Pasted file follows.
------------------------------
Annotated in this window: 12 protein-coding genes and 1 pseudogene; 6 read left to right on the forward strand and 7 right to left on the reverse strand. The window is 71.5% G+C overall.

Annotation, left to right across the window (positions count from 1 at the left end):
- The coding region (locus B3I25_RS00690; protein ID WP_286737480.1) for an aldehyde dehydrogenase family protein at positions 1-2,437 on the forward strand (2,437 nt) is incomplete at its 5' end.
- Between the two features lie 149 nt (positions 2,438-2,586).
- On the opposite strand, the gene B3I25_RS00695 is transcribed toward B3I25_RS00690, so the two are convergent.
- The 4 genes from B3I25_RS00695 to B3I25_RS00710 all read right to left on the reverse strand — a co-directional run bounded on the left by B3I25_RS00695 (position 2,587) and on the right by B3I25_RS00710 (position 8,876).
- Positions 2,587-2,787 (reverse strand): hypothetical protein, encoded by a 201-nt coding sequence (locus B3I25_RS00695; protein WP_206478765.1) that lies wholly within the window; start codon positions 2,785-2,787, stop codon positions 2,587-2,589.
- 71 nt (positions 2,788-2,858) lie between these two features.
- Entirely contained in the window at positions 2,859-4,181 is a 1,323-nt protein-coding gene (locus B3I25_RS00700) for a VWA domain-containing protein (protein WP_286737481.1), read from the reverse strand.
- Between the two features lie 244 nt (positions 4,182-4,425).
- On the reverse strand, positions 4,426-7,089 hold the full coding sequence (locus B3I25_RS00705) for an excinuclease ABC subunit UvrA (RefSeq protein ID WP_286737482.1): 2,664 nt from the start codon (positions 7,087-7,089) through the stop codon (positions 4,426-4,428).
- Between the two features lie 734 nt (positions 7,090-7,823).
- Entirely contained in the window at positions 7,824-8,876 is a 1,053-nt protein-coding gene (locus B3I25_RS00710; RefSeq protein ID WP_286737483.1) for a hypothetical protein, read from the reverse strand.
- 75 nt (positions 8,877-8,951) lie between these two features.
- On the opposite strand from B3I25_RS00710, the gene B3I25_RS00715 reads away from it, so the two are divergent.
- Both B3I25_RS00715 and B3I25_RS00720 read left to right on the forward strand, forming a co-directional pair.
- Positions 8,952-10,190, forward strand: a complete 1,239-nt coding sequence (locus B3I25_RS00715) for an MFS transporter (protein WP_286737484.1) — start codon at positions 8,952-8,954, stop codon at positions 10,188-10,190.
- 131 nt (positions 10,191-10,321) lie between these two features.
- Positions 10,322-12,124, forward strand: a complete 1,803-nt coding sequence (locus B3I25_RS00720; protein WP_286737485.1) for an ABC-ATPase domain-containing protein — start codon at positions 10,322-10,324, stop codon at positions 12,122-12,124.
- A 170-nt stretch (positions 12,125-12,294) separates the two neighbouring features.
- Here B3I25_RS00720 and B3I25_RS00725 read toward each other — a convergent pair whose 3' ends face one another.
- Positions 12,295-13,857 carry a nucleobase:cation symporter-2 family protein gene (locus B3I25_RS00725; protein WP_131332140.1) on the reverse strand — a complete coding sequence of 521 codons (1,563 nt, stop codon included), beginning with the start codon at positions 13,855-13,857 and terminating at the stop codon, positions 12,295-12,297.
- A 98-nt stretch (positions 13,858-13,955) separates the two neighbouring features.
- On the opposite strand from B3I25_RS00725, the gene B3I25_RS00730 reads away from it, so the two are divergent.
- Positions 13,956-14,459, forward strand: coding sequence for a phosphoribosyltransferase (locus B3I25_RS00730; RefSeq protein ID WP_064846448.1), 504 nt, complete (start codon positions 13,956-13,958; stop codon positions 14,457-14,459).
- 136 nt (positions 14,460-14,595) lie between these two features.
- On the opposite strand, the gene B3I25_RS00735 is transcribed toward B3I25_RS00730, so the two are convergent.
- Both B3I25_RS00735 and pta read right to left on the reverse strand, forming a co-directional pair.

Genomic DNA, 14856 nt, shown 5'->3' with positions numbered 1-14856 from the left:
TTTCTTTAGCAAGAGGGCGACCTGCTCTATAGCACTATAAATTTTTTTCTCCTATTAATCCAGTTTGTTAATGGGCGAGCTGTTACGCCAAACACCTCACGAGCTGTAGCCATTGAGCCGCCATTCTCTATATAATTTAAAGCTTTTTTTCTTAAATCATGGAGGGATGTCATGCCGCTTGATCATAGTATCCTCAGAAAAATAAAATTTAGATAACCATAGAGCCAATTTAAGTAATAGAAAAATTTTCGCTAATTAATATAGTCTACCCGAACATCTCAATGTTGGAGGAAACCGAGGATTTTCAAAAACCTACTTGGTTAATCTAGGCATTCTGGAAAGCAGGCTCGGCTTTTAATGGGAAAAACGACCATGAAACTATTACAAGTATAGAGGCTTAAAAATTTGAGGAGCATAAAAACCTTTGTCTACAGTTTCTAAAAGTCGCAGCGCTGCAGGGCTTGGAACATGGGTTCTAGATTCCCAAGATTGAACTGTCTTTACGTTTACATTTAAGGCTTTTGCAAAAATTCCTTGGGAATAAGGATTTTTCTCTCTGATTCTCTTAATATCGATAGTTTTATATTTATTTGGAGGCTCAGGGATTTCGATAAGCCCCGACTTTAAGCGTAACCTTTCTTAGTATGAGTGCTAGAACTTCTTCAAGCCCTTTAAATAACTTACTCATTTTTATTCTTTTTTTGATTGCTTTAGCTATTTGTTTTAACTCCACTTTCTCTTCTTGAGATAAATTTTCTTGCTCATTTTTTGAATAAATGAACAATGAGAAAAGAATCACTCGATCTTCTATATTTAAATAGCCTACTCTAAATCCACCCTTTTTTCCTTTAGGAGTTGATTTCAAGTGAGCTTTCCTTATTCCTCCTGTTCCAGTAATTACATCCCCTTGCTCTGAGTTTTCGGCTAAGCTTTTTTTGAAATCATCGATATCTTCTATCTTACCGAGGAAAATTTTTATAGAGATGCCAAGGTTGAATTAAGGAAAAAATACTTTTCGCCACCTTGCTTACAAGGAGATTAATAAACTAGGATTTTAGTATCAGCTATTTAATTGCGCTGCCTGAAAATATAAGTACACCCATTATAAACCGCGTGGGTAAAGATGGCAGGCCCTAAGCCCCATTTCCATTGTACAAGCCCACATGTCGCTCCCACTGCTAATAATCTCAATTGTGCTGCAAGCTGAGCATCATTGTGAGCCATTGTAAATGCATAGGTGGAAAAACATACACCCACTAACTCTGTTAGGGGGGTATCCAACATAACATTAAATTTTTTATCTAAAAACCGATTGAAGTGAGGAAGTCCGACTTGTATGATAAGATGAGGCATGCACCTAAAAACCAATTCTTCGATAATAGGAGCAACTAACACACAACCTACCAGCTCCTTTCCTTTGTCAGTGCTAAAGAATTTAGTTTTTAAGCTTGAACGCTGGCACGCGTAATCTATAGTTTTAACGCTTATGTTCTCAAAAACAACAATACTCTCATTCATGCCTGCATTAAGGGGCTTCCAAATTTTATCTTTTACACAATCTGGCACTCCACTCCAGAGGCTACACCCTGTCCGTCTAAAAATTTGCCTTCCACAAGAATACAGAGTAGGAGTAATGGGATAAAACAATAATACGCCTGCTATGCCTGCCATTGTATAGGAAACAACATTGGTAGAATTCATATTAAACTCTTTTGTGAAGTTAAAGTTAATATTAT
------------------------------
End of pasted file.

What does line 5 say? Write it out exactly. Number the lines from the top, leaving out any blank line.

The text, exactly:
- On the opposite strand, the gene B3I25_RS00695 is transcribed toward B3I25_RS00690, so the two are convergent.